Is it a crime to pay a $1 toll with a $100 bill? The people responsible for counting out change might wish that it were, but paying a toll with legal tender isn’t a crime. Toll collectors in Florida allegedly asks motorists for personal information and illegally detained them for paying with bills deemed too large. Even better? Toll takers flagged and detained drivers paying with bills as small as $20 based on racial profiling.
This program came to light when a man who tried to pay a $1 toll with a hundred-dollar bill, and was told that he would need to provide his personal information in order to be allowed to pass through the tollboth. He realized that this kind of detainment is illegal, and began corresponding with the Florida Department of Transportation (FDOT) and recording his encounters with toll collectors.
The Department of Transportation claimed that there was no policy requiring toll collectors to take the information of motorists paying with large bills. Except that there was. Now the man is planning a class-action lawsuit.
It was a rather typical government program in that it cost the government double the amount of the fake currency it purportedly caught.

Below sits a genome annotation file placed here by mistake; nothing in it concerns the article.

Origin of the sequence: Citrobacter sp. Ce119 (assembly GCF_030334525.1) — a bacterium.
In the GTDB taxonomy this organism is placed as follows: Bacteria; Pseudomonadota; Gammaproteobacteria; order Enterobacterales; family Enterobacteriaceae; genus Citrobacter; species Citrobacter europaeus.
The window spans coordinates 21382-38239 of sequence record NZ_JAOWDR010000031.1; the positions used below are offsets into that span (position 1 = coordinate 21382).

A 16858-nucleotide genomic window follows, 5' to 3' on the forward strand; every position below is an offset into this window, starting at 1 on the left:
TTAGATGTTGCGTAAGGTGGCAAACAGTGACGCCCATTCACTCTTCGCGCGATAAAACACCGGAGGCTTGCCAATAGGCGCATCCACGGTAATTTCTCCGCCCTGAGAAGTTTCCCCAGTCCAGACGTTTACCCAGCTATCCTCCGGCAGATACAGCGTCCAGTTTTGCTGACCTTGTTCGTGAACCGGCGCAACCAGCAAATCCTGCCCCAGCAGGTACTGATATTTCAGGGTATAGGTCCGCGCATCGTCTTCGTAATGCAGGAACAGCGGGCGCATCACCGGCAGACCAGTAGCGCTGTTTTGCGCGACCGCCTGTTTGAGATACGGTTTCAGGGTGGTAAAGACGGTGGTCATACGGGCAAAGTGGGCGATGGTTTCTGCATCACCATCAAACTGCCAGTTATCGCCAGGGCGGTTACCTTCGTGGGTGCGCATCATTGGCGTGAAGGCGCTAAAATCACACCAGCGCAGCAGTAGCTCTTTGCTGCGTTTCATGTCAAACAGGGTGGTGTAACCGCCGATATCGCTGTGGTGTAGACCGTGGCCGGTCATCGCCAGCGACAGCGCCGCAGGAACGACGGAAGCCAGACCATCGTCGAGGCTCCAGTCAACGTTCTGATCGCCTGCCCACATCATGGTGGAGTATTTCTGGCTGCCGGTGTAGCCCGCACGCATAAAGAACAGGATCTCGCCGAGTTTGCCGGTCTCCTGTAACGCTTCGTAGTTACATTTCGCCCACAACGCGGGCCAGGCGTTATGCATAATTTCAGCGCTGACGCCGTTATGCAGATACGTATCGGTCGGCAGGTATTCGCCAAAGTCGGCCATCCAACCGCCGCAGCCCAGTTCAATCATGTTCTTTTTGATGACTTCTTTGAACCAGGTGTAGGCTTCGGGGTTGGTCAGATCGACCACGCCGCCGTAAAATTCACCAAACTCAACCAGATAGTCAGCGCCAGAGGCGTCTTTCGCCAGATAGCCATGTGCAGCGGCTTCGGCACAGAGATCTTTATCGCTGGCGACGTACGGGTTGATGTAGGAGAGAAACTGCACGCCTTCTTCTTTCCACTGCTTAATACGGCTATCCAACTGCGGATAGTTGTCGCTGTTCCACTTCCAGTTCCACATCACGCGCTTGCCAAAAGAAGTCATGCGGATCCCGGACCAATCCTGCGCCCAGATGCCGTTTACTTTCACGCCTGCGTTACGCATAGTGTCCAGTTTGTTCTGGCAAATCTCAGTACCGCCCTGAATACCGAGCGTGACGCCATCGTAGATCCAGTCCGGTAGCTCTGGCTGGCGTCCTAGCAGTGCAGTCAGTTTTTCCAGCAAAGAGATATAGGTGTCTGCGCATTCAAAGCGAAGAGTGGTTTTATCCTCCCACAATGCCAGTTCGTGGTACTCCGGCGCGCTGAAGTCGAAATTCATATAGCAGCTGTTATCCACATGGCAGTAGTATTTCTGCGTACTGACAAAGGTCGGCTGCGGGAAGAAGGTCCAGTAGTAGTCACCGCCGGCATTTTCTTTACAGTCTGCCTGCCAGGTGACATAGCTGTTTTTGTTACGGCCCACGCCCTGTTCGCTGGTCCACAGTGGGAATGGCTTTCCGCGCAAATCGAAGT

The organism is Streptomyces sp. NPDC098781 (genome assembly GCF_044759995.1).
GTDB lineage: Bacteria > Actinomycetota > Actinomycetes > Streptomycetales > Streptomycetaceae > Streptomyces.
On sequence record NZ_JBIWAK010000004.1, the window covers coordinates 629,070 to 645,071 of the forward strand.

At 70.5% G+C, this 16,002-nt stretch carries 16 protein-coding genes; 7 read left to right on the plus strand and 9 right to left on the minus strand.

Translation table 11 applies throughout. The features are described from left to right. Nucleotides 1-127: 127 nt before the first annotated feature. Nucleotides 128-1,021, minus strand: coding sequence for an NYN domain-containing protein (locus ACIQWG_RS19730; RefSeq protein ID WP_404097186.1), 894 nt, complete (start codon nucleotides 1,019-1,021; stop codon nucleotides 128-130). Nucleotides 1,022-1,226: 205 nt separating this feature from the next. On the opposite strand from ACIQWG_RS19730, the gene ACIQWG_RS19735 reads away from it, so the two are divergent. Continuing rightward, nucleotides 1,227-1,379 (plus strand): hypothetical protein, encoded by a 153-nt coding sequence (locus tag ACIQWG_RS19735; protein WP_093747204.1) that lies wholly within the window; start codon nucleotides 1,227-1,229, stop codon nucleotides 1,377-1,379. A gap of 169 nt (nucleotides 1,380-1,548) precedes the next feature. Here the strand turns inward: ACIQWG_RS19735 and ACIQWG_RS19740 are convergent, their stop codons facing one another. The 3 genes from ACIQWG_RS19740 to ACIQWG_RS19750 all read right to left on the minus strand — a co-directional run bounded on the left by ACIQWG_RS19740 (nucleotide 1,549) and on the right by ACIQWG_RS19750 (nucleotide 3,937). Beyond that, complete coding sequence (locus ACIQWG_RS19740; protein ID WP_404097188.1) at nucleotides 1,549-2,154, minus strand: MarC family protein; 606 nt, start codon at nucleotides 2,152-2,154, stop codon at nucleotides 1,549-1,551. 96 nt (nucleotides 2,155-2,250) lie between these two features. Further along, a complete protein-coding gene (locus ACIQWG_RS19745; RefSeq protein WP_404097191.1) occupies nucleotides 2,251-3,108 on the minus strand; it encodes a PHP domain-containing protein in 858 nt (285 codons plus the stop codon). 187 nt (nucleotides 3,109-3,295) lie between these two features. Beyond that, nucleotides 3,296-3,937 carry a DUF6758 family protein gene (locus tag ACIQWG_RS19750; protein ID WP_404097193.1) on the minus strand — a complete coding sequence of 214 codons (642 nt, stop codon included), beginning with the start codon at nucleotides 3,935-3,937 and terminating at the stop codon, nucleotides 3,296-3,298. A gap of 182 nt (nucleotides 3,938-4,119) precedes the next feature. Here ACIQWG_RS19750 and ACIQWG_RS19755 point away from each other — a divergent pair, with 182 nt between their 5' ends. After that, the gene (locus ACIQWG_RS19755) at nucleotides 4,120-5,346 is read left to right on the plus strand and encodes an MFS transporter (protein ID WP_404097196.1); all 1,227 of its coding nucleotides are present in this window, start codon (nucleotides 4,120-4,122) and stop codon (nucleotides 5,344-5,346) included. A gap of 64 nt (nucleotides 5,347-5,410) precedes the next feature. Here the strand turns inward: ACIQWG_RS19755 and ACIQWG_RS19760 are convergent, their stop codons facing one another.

The Department also spent $32,000 on forms used to catch the $16,000 in funny money. The department also says in e-mails, the program will help law enforcement catch counterfeiters.
However, as [the detained man] discovered, in the 885 times the D.O.T. claims it received counterfeit money, not one time was it referred to any law enforcement agency of any description.
To be fair, people paying with large bills weren’t always detained: they were free to leave if they didn’t want their change.
Counterfeit bills are generally treated as a hot potato: the last person stuck with the money takes the loss and turns the cash in to the Secret Service.
Motorists illegally detained at Florida tolls – for using large bills! [WTSP] (Thanks to everyone who sent this in!)